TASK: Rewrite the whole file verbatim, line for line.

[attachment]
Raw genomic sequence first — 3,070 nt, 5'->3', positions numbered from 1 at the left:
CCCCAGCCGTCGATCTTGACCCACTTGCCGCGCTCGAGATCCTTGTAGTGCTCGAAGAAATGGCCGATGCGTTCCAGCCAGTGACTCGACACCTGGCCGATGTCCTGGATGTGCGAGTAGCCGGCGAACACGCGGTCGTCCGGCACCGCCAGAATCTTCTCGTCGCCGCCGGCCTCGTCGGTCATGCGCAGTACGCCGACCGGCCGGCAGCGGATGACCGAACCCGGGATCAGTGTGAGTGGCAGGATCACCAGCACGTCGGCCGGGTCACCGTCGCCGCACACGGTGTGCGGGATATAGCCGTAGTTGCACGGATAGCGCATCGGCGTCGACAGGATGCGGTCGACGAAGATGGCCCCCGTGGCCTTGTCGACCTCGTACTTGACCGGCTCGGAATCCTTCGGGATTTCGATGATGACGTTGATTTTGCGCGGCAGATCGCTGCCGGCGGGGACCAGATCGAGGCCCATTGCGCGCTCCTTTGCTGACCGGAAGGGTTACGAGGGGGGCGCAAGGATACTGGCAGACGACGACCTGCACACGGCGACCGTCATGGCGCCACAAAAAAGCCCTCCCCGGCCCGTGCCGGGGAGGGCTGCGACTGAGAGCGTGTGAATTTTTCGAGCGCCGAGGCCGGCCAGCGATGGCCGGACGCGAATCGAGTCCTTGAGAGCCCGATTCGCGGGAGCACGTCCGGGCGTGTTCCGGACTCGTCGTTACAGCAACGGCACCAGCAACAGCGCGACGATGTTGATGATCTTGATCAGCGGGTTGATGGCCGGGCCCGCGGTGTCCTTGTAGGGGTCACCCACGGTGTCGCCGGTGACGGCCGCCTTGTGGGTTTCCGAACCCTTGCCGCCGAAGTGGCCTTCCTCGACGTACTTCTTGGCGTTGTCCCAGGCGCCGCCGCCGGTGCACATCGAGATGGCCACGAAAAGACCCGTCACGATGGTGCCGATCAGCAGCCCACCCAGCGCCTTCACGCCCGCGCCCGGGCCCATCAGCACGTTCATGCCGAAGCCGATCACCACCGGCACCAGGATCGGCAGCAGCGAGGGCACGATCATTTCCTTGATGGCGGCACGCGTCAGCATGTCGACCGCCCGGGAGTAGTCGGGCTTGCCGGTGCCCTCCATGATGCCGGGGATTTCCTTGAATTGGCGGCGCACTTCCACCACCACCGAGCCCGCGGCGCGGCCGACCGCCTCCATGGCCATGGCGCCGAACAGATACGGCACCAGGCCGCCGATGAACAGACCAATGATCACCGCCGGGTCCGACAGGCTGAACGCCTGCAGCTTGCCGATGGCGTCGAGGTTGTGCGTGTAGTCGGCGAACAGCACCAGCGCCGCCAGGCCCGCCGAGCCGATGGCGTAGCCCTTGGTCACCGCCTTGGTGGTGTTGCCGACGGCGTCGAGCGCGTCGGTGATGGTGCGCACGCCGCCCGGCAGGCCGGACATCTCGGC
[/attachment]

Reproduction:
Raw genomic sequence first — 3,070 nt, 5'->3', positions numbered from 1 at the left:
CCCCAGCCGTCGATCTTGACCCACTTGCCGCGCTCGAGATCCTTGTAGTGCTCGAAGAAATGGCCGATGCGTTCCAGCCAGTGACTCGACACCTGGCCGATGTCCTGGATGTGCGAGTAGCCGGCGAACACGCGGTCGTCCGGCACCGCCAGAATCTTCTCGTCGCCGCCGGCCTCGTCGGTCATGCGCAGTACGCCGACCGGCCGGCAGCGGATGACCGAACCCGGGATCAGTGTGAGTGGCAGGATCACCAGCACGTCGGCCGGGTCACCGTCGCCGCACACGGTGTGCGGGATATAGCCGTAGTTGCACGGATAGCGCATCGGCGTCGACAGGATGCGGTCGACGAAGATGGCCCCCGTGGCCTTGTCGACCTCGTACTTGACCGGCTCGGAATCCTTCGGGATTTCGATGATGACGTTGATTTTGCGCGGCAGATCGCTGCCGGCGGGGACCAGATCGAGGCCCATTGCGCGCTCCTTTGCTGACCGGAAGGGTTACGAGGGGGGCGCAAGGATACTGGCAGACGACGACCTGCACACGGCGACCGTCATGGCGCCACAAAAAAGCCCTCCCCGGCCCGTGCCGGGGAGGGCTGCGACTGAGAGCGTGTGAATTTTTCGAGCGCCGAGGCCGGCCAGCGATGGCCGGACGCGAATCGAGTCCTTGAGAGCCCGATTCGCGGGAGCACGTCCGGGCGTGTTCCGGACTCGTCGTTACAGCAACGGCACCAGCAACAGCGCGACGATGTTGATGATCTTGATCAGCGGGTTGATGGCCGGGCCCGCGGTGTCCTTGTAGGGGTCACCCACGGTGTCGCCGGTGACGGCCGCCTTGTGGGTTTCCGAACCCTTGCCGCCGAAGTGGCCTTCCTCGACGTACTTCTTGGCGTTGTCCCAGGCGCCGCCGCCGGTGCACATCGAGATGGCCACGAAAAGACCCGTCACGATGGTGCCGATCAGCAGCCCACCCAGCGCCTTCACGCCCGCGCCCGGGCCCATCAGCACGTTCATGCCGAAGCCGATCACCACCGGCACCAGGATCGGCAGCAGCGAGGGCACGATCATTTCCTTGATGGCGGCACGCGTCAGCATGTCGACCGCCCGGGAGTAGTCGGGCTTGCCGGTGCCCTCCATGATGCCGGGGATTTCCTTGAATTGGCGGCGCACTTCCACCACCACCGAGCCCGCGGCGCGGCCGACCGCCTCCATGGCCATGGCGCCGAACAGATACGGCACCAGGCCGCCGATGAACAGACCAATGATCACCGCCGGGTCCGACAGGCTGAACGCCTGCAGCTTGCCGATGGCGTCGAGGTTGTGCGTGTAGTCGGCGAACAGCACCAGCGCCGCCAGGCCCGCCGAGCCGATGGCGTAGCCCTTGGTCACCGCCTTGGTGGTGTTGCCGACGGCGTCGAGCGCGTCGGTGATGGTGCGCACGCCGCCCGGCAGGCCGGACATCTCGGC